Re: [PATCH 2/4] tools/nolibc: Fix strlcat() return code and size usage

From: Rodrigo Campos
Date: Wed Feb 14 2024 - 17:47:40 EST

On 2/14/24 23:03, Rodrigo Campos wrote:
On 2/14/24 16:34, Rodrigo Campos wrote:
size_t strlcat_rata(char *dst, const char *src, size_t size)
         const char *orig_src = src;
         size_t len = 0;
         for (;len < size; len++) {
                 if (dst[len] == '\0')

If you think about it, this is strnlen() and what follows is strncat().

size_t strlcat_willy_fixed(char *dst, const char *src, size_t size)
         const char *orig_src = src;
         size_t len = strlen(dst);
         if (size < len)
                 len = size;

Same here.

We can simplify the code by using them, but the size doesn't seem to be smaller. Let me see what I can do.

Yeap, third option would be this:

size_t strlcat(char *dst, const char *src, size_t size)
size_t len = strnlen(dst, size);
if(size > len) {
strncpy(dst + len, src, size - len - 1);
dst[size - 1] = '\0';
return len + strlen(src);

I've tried to use strncpy return code to avoid doing the strlen(src), but that is only useful if we copy all of src. Otherwise, we still need to go till the end. And the function code ends-up being bigger because we can only do it inside the if (and return from there), so we have to add code there and keep the strlen(src) outside.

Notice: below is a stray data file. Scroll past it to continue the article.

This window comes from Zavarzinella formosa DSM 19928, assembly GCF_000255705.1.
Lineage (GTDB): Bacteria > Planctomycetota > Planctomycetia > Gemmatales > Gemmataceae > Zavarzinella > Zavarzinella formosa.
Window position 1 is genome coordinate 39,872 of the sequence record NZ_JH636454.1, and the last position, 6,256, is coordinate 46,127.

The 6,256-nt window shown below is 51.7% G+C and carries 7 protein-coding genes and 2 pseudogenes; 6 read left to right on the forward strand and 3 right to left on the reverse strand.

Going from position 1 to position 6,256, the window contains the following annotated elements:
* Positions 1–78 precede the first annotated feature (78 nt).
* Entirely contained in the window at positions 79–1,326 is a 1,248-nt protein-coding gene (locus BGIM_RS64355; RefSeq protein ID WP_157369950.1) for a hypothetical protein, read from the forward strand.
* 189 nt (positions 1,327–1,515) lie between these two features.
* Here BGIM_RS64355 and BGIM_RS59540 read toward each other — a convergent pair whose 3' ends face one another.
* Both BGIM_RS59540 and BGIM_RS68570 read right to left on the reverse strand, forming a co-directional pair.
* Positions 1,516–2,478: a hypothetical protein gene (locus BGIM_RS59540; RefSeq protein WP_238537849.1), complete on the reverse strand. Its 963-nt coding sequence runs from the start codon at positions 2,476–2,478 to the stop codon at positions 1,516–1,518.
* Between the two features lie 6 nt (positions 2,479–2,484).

I'm not sure about the size of this variant, as different programs give me different sizes.

For example, if I use it in this program:

int main(void) {
char buf[10] = "test123456";
buf[4] = '\0';
char *src = "bar";
size_t ret = strlcat(buf, src, 9);

printf("dst is: %s\n", buf);
printf("ret is: %d\n", ret);

printf("strlen(buf) is: %d\n", strlen(buf));
printf("strlen(src) is: %d\n", strlen(src));

return 0;

It is compiled to 74 bytes. This is smaller than the other two options I posted.

But if I just use it in a wrapper function, as you suggested, like:

size_t test_strlcat_nlen(char *dst, const char *src, size_t size)
return strlcat(dst, src, size);

And compile like this:

gcc -xc -c -Os -fno-asynchronous-unwind-tables -fno-ident -s -Os -I sysroot/x86/include -include nolibc.h strlcat_sizes.c -o test.o

or even like this, the result is the same:

gcc -xc -c -Os -I sysroot/x86/include -include nolibc.h strlcat_sizes.c -o test.o

The result is 86 bytes, which is similar to the previous versions (81 and 90 bytes they were).

I haven't checked the assembler generated, I bet it is being smart and taking advantage of the set size param when it makes it so much smaller. I've tried calling it with more numbers than just "9", in lot of cases it is smaller than 86 bytes.

I have the gut-feeling that for the types of programs that us nolibc, all params might be known (dst, src, size) and we won't need to keep a generic version of the function, the compiler will optimize it. Even calling it several times in the compiled program, forcing it out and inside the "if size > len)" case, the optimized version is still in the 76 bytes or so.

So, the code is so simple, the size is almost the same and it seems the compiler has a better time optimizing it. I lean towards this version here.

What do you think?